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California Gov. Jerry Brown discusses pension reform during a news conference in Los Angeles. The state's revenue outlook deteriorated slightly in November.
The tax revenue outlook for California has been improving. But Moody’s, the big credit rating agency, reported Friday that the take for November was lower than expected.
The agency wasted no time is raising a red flag about the sudden reversal of a positive revenue trend. November came in 11 percent lower than the state’s budget called for.
Emily Raimes, a Moody’s analyst with whom we've talked before at the DeBord Report, pointed out that the shortfall highlights the volatility of California’s tax revenues — a point I've been droning on about for months now. In the state, we're overly dependent on the incomes of the rich to make the budget work.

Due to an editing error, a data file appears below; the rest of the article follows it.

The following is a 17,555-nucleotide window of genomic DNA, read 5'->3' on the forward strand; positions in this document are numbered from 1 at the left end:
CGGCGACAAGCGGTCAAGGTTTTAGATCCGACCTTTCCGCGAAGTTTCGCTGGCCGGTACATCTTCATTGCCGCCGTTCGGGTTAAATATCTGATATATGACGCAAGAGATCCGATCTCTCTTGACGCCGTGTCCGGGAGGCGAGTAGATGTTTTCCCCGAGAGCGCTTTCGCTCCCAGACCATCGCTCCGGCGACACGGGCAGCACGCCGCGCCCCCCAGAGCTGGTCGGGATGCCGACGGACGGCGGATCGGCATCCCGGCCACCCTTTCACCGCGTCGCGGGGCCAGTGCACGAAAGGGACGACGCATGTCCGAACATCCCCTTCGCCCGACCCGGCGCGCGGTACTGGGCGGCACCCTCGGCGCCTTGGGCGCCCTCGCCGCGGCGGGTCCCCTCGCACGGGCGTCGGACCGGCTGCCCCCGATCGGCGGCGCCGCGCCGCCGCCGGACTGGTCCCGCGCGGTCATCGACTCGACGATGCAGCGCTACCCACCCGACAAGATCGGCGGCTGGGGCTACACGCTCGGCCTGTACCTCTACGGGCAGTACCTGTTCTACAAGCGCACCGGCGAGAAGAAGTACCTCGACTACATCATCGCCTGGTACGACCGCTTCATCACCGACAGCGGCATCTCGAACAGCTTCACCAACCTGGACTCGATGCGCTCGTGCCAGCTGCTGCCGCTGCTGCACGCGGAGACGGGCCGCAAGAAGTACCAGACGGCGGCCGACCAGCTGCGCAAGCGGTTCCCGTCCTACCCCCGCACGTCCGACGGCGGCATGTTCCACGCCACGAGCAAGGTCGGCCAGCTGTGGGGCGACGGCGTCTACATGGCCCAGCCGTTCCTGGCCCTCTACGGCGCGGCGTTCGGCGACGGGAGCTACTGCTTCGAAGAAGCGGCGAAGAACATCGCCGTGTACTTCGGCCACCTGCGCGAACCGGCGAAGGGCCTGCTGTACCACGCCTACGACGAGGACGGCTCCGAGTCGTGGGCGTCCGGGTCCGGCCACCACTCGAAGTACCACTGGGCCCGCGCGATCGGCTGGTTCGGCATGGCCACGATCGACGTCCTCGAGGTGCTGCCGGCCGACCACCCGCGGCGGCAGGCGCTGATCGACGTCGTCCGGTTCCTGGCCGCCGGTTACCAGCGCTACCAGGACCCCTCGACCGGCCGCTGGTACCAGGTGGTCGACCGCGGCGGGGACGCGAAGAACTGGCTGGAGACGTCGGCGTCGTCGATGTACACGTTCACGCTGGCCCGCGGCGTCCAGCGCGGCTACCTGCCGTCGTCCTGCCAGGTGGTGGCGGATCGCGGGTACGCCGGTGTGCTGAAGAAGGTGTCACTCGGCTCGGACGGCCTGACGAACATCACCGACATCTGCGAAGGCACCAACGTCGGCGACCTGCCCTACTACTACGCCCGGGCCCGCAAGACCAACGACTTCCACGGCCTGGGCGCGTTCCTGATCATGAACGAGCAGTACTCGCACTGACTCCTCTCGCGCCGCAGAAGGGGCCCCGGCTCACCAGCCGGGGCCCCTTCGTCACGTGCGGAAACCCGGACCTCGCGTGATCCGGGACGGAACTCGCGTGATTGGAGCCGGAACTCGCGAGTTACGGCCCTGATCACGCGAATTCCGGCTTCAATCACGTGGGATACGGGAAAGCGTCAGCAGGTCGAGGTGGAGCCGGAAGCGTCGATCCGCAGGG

This is something that Raimes says Moody’s “sees in states with high wealth.” The same issue arises in New York and New Jersey.
"California’s progressive income tax structure fuels the volatility; the wealthiest 15% of state taxpayers pay approximately 80% of all state taxes, according to the state’s audited financial reports," she wrote in a contribution to Moody's Weekly Credit Outlook.
Raimes doesn’t expect this to change. She says that, given the size and vibrancy of California’s economy, it should be rated higher. But she doesn't expect to state to underperform the rest of the country during the recovery. Rather, the Golden State will keep pace. And she sees the passage of Prop 30 as a good thing — although raising taxes on upper-income earners will only exacerbate the structural problem of already repying too much on their wealth. UCLA economist Jerry Nickelsburg also recently pointed this out, calling Prop 30 a "double-edged sword."
As it stands, California has the second lowest Moody's rating for general obligation bonds (A1, with a stable outlook). Only Illinois is worse (A2) is worse.